NEM 3.0: Why Is Battery Storage So Important?

The beginning of Net Energy Metering (NEM) 3.0 means major changes in the world of renewable energy and solar batteries for Californians. 

The era of NEM 3.0 started on April 14, 2023, when the state of California effectively reduced net metering rates by about 75 percent for new PG&E, SCE, and SDG&E customers. 

In this article, we look at some of the ramifications, some background of the road that brought us to NEM 3.0, and how the renewable energy industry may change for Californians – and others – as a result. 

What Does NEM 3.0 Mean? 

Like any other change in policy, NEM 3.0 took quite a while to reach this stage. 

But at the end of 2022, Californians with existing solar setups were informed they had 120 days in which they could be ‘grandfathered’ into the existing NEM 2.0 compensation structure for the next 20 years. 

As of April 14, the new NEM 3.0 policy took effect, reducing compensation for excess power sent back to the grid.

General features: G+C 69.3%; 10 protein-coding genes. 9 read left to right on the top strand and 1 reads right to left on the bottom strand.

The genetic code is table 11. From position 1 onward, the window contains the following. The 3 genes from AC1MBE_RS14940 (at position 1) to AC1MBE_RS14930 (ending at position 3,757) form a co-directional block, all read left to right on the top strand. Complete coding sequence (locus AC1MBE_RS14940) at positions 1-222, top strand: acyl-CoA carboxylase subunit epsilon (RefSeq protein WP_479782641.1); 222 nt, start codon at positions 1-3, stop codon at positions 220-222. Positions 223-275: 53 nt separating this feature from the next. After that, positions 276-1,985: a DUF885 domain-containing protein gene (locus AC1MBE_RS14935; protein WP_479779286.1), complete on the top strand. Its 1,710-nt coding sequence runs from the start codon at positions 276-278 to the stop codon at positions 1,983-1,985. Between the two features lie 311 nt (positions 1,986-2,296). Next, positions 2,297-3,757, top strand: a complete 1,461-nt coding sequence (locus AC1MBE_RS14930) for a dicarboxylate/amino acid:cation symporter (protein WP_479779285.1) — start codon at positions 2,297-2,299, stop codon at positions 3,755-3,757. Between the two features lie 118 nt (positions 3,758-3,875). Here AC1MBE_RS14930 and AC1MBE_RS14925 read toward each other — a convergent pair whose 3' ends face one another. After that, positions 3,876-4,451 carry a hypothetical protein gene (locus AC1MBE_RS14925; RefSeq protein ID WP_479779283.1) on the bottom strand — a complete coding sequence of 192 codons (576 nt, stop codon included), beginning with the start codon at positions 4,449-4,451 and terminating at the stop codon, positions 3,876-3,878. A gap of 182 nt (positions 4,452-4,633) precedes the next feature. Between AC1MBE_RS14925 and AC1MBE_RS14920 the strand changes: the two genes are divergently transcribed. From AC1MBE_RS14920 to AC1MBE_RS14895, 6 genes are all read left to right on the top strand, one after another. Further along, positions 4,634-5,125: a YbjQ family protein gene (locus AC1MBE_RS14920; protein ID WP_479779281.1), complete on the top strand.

A traditional net metering policy offers a credit equal to the ‘going rate’ for electricity for power returned to the grid. In other words, power exported from your system is credited at the same rate as power consumed. 

NEM 3.0 changes this policy from net metering to a concept known as net billing. This means reimbursement for power sent to the grid isn’t based on typical electricity rates but calculated separately based on the day of the week, the time of the day, even the month of the year, in which you export that energy. In all, there are almost 600 possible rates of reimbursement! 

But rather than go through all of them, we’ll just mention that the average rate of reimbursement is approximately 25 percent of retail energy costs during those same hours. 

What does it mean to customers? NEM 2.0 had a solar payback period of between 5-6 years; that number is now closer to a full decade under NEM 3.0. Additionally, over the lifetime of a system customers lose out on approximately 60 percent of savings under NEM 3.0. 

History of Net Metering